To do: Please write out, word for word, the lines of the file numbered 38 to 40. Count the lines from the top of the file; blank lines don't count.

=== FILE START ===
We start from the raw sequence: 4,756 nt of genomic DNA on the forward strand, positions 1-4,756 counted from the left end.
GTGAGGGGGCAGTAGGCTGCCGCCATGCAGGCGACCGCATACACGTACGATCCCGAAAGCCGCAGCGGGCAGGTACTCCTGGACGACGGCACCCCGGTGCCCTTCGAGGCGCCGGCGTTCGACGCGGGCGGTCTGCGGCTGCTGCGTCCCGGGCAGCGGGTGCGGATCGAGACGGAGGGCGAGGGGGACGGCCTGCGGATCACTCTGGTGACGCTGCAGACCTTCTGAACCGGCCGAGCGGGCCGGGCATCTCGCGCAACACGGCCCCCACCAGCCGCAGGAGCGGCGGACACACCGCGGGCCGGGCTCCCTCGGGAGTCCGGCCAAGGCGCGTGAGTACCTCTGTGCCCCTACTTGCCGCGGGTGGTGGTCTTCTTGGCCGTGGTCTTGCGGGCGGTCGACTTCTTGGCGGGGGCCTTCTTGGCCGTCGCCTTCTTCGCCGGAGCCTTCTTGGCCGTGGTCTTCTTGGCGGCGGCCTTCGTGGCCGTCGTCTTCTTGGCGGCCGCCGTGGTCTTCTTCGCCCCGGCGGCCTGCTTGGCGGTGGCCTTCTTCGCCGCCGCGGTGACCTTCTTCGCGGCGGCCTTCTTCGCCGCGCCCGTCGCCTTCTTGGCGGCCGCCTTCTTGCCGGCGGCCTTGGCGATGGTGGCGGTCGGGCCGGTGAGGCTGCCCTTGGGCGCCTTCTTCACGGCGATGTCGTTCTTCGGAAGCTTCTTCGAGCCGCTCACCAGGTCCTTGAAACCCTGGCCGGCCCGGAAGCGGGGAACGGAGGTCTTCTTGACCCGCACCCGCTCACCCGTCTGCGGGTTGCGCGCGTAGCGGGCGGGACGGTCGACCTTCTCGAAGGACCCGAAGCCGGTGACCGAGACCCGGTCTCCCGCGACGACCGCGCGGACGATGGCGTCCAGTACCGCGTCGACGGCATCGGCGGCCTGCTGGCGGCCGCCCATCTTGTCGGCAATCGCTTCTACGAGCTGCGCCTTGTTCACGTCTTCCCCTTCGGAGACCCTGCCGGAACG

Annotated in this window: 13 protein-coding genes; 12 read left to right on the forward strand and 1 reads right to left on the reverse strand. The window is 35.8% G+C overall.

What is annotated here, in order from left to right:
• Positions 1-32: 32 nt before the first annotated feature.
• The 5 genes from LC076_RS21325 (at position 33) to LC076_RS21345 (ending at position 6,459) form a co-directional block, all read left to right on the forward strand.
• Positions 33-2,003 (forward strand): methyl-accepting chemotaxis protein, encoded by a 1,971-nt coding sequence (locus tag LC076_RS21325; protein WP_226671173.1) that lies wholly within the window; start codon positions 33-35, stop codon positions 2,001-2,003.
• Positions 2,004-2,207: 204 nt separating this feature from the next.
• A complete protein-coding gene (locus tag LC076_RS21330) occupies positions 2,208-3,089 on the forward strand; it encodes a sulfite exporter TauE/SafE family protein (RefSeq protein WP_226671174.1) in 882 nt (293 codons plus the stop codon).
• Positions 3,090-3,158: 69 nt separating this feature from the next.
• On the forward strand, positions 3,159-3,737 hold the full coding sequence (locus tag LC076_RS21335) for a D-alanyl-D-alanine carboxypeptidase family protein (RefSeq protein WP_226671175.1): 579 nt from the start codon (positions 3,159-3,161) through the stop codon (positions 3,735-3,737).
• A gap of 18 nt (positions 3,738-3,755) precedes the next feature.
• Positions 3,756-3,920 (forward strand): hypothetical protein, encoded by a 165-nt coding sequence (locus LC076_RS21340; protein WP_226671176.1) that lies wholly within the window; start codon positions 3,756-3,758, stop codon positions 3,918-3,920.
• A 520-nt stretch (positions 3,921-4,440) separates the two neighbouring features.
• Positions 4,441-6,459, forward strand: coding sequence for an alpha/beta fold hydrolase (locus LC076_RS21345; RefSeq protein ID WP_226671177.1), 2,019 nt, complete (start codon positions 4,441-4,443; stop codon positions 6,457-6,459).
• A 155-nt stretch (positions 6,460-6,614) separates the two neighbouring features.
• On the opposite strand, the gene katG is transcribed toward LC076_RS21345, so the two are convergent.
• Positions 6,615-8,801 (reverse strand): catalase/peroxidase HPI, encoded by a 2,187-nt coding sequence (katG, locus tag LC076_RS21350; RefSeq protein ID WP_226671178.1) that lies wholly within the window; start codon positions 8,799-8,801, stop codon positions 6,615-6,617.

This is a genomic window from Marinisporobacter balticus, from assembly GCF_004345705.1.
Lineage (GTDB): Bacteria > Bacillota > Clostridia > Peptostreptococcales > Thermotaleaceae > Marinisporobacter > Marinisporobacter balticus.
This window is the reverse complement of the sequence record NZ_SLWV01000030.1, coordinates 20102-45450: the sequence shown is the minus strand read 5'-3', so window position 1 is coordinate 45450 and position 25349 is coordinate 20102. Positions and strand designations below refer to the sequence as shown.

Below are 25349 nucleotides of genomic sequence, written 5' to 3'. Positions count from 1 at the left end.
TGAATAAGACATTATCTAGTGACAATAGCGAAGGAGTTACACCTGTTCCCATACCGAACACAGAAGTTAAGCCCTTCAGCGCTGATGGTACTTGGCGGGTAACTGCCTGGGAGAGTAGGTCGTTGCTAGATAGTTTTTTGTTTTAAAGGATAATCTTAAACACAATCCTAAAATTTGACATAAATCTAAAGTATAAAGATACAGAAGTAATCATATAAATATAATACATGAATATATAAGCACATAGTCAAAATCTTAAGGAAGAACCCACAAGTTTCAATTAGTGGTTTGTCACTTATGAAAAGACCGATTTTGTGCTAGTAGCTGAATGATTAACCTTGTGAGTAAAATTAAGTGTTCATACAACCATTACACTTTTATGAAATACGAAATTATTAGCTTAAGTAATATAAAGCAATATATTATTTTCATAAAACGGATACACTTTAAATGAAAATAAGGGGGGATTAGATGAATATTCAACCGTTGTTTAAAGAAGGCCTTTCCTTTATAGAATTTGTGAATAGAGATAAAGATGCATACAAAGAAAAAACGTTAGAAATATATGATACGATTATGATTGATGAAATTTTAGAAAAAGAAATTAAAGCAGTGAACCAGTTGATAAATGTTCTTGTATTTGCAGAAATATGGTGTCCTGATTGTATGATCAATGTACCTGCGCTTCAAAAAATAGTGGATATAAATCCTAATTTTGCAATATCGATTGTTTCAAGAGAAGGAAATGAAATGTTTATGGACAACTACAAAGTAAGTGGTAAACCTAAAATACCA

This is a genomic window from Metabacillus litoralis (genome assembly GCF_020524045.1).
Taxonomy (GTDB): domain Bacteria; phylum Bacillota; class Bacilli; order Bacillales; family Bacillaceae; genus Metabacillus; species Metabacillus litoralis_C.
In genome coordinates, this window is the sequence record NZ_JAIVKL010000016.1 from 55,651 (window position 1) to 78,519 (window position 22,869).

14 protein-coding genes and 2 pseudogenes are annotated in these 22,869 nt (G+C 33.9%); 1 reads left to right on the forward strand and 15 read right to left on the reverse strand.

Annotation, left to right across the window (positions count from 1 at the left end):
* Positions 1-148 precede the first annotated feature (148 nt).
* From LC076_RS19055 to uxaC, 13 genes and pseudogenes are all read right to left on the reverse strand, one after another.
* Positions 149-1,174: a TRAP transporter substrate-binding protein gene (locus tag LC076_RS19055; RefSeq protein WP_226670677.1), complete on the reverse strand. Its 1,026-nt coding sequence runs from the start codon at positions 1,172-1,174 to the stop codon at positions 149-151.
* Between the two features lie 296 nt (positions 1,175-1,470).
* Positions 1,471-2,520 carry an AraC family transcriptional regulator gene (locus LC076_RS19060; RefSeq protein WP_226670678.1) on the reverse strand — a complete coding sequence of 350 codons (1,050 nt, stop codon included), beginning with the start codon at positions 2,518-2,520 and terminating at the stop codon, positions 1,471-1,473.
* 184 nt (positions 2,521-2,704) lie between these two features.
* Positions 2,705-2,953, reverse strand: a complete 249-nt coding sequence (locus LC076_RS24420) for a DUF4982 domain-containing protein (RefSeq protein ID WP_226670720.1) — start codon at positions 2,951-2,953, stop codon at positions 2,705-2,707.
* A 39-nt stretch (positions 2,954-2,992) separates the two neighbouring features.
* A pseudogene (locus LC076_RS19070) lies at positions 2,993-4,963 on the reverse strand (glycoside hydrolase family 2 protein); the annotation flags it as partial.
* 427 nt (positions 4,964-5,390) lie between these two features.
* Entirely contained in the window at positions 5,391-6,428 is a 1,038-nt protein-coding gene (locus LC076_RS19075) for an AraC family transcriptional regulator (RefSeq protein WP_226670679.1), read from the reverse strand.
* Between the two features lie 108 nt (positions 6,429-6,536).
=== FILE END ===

* 427 nt (positions 4,964-5,390) lie between these two features.
* Entirely contained in the window at positions 5,391-6,428 is a 1,038-nt protein-coding gene (locus LC076_RS19075) for an AraC family transcriptional regulator (RefSeq protein WP_226670679.1), read from the reverse strand.
* Between the two features lie 108 nt (positions 6,429-6,536).